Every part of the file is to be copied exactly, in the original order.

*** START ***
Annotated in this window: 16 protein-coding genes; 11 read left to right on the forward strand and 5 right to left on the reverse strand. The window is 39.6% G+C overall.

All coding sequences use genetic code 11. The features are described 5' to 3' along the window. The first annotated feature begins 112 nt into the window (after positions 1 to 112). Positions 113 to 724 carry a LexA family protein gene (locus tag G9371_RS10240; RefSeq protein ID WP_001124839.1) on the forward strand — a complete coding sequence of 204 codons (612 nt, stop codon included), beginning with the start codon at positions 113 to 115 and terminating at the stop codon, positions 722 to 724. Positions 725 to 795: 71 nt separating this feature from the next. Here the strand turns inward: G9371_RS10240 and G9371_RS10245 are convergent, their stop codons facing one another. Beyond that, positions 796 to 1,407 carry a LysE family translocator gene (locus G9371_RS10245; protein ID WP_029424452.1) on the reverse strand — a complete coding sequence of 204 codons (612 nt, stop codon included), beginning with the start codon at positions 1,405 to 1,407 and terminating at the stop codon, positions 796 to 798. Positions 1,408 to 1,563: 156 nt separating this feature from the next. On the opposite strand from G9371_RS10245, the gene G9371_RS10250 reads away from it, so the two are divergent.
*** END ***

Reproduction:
Annotated in this window: 16 protein-coding genes; 11 read left to right on the forward strand and 5 right to left on the reverse strand. The window is 39.6% G+C overall.

All coding sequences use genetic code 11. The features are described 5' to 3' along the window. The first annotated feature begins 112 nt into the window (after positions 1 to 112). Positions 113 to 724 carry a LexA family protein gene (locus tag G9371_RS10240; RefSeq protein ID WP_001124839.1) on the forward strand — a complete coding sequence of 204 codons (612 nt, stop codon included), beginning with the start codon at positions 113 to 115 and terminating at the stop codon, positions 722 to 724. Positions 725 to 795: 71 nt separating this feature from the next. Here the strand turns inward: G9371_RS10240 and G9371_RS10245 are convergent, their stop codons facing one another. Beyond that, positions 796 to 1,407 carry a LysE family translocator gene (locus G9371_RS10245; protein ID WP_029424452.1) on the reverse strand — a complete coding sequence of 204 codons (612 nt, stop codon included), beginning with the start codon at positions 1,405 to 1,407 and terminating at the stop codon, positions 796 to 798. Positions 1,408 to 1,563: 156 nt separating this feature from the next. On the opposite strand from G9371_RS10245, the gene G9371_RS10250 reads away from it, so the two are divergent.